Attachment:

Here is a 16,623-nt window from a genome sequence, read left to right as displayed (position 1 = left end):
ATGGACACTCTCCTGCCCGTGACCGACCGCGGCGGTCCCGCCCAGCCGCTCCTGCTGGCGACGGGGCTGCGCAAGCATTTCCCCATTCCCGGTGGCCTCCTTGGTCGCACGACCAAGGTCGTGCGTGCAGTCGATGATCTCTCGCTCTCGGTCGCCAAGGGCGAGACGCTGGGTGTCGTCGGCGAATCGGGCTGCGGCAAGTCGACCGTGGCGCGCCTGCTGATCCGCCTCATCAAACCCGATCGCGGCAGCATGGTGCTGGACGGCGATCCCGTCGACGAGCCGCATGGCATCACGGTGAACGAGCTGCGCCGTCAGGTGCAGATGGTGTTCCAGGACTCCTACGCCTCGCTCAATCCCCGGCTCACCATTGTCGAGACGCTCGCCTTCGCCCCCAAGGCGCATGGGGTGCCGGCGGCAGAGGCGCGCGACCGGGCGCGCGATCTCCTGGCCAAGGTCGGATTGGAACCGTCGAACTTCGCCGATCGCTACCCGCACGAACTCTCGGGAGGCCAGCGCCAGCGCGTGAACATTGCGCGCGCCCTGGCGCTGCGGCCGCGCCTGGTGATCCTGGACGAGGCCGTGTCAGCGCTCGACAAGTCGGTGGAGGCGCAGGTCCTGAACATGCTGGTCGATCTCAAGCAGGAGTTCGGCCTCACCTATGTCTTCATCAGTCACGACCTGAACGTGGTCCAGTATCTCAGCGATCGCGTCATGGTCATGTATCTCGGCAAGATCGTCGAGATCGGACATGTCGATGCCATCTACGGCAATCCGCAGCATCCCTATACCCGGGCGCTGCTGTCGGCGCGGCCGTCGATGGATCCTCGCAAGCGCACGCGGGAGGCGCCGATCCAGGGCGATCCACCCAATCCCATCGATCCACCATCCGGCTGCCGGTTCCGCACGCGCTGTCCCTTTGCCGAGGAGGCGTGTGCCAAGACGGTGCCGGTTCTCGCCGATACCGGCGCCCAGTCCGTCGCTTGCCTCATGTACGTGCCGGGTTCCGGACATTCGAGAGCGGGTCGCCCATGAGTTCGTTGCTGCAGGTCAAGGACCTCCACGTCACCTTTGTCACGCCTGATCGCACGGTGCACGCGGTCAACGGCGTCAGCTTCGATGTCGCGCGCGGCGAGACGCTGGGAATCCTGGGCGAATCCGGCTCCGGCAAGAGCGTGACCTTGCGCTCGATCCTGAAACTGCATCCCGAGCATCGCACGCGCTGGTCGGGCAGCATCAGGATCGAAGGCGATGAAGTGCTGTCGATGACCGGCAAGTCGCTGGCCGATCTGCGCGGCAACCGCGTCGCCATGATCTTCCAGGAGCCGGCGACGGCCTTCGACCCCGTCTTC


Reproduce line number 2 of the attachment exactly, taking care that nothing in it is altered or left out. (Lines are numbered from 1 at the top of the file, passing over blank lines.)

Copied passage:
ATGGACACTCTCCTGCCCGTGACCGACCGCGGCGGTCCCGCCCAGCCGCTCCTGCTGGCGACGGGGCTGCGCAAGCATTTCCCCATTCCCGGTGGCCTCCTTGGTCGCACGACCAAGGTCGTGCGTGCAGTCGATGATCTCTCGCTCTCGGTCGCCAAGGGCGAGACGCTGGGTGTCGTCGGCGAATCGGGCTGCGGCAAGTCGACCGTGGCGCGCCTGCTGATCCGCCTCATCAAACCCGATCGCGGCAGCATGGTGCTGGACGGCGATCCCGTCGACGAGCCGCATGGCATCACGGTGAACGAGCTGCGCCGTCAGGTGCAGATGGTGTTCCAGGACTCCTACGCCTCGCTCAATCCCCGGCTCACCATTGTCGAGACGCTCGCCTTCGCCCCCAAGGCGCATGGGGTGCCGGCGGCAGAGGCGCGCGACCGGGCGCGCGATCTCCTGGCCAAGGTCGGATTGGAACCGTCGAACTTCGCCGATCGCTACCCGCACGAACTCTCGGGAGGCCAGCGCCAGCGCGTGAACATTGCGCGCGCCCTGGCGCTGCGGCCGCGCCTGGTGATCCTGGACGAGGCCGTGTCAGCGCTCGACAAGTCGGTGGAGGCGCAGGTCCTGAACATGCTGGTCGATCTCAAGCAGGAGTTCGGCCTCACCTATGTCTTCATCAGTCACGACCTGAACGTGGTCCAGTATCTCAGCGATCGCGTCATGGTCATGTATCTCGGCAAGATCGTCGAGATCGGACATGTCGATGCCATCTACGGCAATCCGCAGCATCCCTATACCCGGGCGCTGCTGTCGGCGCGGCCGTCGATGGATCCTCGCAAGCGCACGCGGGAGGCGCCGATCCAGGGCGATCCACCCAATCCCATCGATCCACCATCCGGCTGCCGGTTCCGCACGCGCTGTCCCTTTGCCGAGGAGGCGTGTGCCAAGACGGTGCCGGTTCTCGCCGATACCGGCGCCCAGTCCGTCGCTTGCCTCATGTACGTGCCGGGTTCCGGACATTCGAGAGCGGGTCGCCCATGAGTTCGTTGCTGCAGGTCAAGGACCTCCACGTCACCTTTGTCACGCCTGATCGCACGGTGCACGCGGTCAACGGCGTCAGCTTCGATGTCGCGCGCGGCGAGACGCTGGGAATCCTGGGCGAATCCGGCTCCGGCAAGAGCGTGACCTTGCGCTCGATCCTGAAACTGCATCCCGAGCATCGCACGCGCTGGTCGGGCAGCATCAGGATCGAAGGCGATGAAGTGCTGTCGATGACCGGCAAGTCGCTGGCCGATCTGCGCGGCAACCGCGTCGCCATGATCTTCCAGGAGCCGGCGACGGCCTTCGACCCCGTCTTC